Disease, trauma, and crowding are the primary reasons for tooth extraction. A badly decayed tooth may not have enough structure left to place a filling or even put on a crown. A bridge or dental implant may be a better solution, but the tooth must be extracted first. A badly broken tooth may be splintered beyond repair. People who have small jaws and large teeth may have so much crowding that it affects tooth development, makes oral hygiene nearly impossible or changes the bite. Sometimes it’s necessary to remove a tooth in order to apply braces.
The administration of a local anesthetic is the first step in single tooth extraction. Patients who need multiple or all the teeth extracted usually need a general anesthetic; these procedures are usually done in an outpatient surgery center or hospital. Once the tooth is numb, the dentist may need to make an incision (cut) in the gum to provide access to the tooth root. A special tool called an elevator is used to loosen the tooth from its socket. Finally, the dentist grasps the tooth with a pair of forceps and levers it out of the socket. If necessary, the incision is closed with sutures.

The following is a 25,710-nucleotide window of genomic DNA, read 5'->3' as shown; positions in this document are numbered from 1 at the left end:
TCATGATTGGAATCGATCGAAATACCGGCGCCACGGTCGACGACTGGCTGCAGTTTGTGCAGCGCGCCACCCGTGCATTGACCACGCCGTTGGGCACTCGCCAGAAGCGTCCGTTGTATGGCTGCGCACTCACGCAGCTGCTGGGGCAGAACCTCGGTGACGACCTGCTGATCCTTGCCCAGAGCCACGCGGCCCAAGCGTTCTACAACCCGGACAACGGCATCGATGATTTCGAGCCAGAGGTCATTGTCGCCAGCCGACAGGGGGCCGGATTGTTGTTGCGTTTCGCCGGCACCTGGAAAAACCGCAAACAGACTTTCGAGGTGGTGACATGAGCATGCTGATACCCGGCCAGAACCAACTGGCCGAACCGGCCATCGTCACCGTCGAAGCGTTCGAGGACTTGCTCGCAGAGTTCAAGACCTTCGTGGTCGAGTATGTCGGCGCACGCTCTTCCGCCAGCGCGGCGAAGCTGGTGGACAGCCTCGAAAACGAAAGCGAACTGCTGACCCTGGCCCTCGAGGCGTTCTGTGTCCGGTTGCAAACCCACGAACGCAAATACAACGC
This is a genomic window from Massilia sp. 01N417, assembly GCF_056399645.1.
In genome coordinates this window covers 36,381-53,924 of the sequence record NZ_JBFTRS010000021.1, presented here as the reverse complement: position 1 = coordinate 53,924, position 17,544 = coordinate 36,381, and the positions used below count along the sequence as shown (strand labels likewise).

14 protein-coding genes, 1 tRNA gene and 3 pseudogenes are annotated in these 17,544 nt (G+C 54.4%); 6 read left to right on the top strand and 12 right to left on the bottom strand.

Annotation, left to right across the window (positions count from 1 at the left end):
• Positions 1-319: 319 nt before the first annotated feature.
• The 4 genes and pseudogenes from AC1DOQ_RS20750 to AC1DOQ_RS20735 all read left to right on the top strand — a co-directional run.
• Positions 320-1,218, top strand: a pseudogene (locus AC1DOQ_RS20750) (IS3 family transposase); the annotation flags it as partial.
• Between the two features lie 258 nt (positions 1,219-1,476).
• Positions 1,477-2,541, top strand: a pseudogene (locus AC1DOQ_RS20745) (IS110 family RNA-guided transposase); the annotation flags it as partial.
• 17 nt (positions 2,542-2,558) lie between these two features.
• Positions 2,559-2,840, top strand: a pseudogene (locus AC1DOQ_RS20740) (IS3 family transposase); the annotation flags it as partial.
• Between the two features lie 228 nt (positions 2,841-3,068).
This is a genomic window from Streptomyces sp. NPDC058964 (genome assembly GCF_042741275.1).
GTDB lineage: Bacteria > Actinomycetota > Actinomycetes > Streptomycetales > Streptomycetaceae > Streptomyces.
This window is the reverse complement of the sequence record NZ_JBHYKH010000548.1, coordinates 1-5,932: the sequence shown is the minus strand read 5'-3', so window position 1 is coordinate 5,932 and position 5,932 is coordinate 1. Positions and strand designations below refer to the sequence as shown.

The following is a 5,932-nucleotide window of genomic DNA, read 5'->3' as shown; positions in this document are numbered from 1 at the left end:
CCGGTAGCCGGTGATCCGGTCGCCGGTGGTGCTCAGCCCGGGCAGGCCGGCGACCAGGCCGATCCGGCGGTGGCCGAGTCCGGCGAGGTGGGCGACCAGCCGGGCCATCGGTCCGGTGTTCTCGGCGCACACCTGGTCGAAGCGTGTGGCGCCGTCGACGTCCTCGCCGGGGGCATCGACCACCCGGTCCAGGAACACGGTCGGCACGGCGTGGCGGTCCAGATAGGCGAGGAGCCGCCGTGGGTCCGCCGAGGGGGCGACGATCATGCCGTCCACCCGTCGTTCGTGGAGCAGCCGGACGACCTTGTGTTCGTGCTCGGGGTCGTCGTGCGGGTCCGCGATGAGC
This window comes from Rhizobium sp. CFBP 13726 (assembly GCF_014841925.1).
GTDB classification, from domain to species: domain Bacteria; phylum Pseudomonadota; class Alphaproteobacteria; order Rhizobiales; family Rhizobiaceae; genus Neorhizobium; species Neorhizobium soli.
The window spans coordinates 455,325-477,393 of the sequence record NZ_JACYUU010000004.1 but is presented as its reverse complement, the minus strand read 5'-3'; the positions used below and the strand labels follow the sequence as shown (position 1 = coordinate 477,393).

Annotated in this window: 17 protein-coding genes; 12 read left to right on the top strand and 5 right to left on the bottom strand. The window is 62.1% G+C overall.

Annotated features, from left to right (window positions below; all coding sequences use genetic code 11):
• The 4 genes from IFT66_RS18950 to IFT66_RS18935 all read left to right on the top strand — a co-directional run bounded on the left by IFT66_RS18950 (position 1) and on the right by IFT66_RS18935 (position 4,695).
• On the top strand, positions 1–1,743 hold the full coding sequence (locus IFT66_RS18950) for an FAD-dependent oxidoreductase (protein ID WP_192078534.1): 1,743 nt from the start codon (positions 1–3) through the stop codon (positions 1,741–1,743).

Preventing infection, managing swelling and discomfort and protecting the surgical area are the most important aspects of aftercare. Rinsing the mouth with diluted mouthwash or lukewarm salty water helps keep debris cleaned out and decreases bacteria. The remaining teeth can be flossed and brushed, but patients should avoid the surgical area. A little swelling is normal and can usually be managed with an ice bag (protect the skin with a towel or washcloth). Over-the-counter medications usually manage any discomfort. Straws, toothpicks, and smoking should all be avoided until the site has completely healed. A soft diet may be easier for the first few days after the extraction.
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